In most cases, when a child has cancer, one parent must quit or take a leave of absence from their job in order to care for their sick child. Medical expenses not covered by insurance can be enormous. Out-of-pocket costs, such as childcare for siblings, hospital meals, and travel expenses during out-of-state treatment are exorbitant. When coupled with reduced income, these expenses can be devastating. The Tomorrow Fund helps ease financial burdens by providing:
• Daily stipends whenever a child is hospitalized overnight at Hasbro Children's Hospital ($15 daily).
• Hasbro Children's Hospital parking passes for each family to use throughout the entire length of treatment.
• Assistance with home expenses - rent/mortgage, utilites, etc. siblings and cancer survivors.
• Co-payments for medical services, including chemotherapy, not covered by health care providers.
• Emergency financial support including out of state medical consultations and air travel.
• Daily Travel Stipends when children must leave the state for bone marrow transplants and procedures ($50 daily).
• A funeral fund for children who lose their battle with cancer and whose families cannot afford these expenses.
• Dino Germani Scholarship Fund, created by a Tomorrow Fund friend and benefactor, to provide scholarships to Tomorrow Fund college-bound teens. More than 100 scholarships have been give in the last 10 years.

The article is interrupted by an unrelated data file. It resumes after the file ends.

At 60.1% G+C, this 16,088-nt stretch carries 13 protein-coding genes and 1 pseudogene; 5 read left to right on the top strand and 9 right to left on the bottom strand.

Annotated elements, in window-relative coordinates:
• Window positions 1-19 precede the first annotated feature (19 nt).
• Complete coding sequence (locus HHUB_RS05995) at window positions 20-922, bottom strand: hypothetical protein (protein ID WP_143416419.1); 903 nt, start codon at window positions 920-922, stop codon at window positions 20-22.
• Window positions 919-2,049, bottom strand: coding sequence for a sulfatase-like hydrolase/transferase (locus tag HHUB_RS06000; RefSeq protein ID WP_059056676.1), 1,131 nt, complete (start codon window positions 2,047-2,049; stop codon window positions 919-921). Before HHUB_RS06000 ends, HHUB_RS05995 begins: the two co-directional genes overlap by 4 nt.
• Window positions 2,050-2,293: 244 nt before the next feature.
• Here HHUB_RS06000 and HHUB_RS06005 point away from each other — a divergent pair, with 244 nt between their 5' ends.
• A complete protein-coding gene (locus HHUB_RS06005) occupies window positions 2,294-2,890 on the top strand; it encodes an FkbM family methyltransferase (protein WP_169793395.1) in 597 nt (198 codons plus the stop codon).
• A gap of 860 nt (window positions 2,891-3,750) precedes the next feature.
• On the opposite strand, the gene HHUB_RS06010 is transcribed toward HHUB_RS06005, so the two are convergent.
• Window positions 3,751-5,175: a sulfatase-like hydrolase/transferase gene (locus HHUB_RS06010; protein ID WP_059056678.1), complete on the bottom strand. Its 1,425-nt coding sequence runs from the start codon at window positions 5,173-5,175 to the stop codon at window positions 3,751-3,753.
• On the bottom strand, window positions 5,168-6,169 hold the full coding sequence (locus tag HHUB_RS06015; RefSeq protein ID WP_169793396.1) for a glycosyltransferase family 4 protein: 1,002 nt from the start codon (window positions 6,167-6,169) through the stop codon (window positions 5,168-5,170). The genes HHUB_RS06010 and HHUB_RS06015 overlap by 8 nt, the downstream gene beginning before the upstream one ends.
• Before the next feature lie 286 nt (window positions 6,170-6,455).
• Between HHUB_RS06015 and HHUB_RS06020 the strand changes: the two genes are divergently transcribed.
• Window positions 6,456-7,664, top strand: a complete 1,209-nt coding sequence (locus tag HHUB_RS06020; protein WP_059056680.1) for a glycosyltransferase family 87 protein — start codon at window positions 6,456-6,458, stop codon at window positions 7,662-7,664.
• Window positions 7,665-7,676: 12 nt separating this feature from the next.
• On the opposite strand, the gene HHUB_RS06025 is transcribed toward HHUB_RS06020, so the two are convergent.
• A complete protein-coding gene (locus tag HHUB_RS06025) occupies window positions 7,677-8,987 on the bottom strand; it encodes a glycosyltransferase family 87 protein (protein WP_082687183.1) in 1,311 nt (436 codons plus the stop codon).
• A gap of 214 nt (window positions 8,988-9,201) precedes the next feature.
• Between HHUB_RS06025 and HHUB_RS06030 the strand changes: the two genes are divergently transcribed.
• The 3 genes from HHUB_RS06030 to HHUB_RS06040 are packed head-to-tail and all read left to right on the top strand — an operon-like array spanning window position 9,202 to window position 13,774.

Childhood cancer causes serious emotional stress and anxiety for patients, parents, siblings, and extended family members. Emotional support is critical to help the sick child and the family as they face these tremendous challenges. The Tomorrow Fund provides funding for:
• A Child Life Specialist in The Tomorrow Fund Clinic who plans, organizes, and directs age-appropriate therapeutic play to alleviate anxiety and stress associated with illness and hospitalization.
• Additional psychotherapy, as needed, through the Rhode Island Hospital Department of Psychiatry.
• Support groups for parents (Coping and Bereavement), patients (School-Age/Teens/Young Adults), siblings, and cancer survivors.
• Pediatric oncology Social Workers who meet with each child and family to determine financial and emotional needs.
• Camp Dotty – a week long summer day camp for 4 to 7-year-old patients and siblings.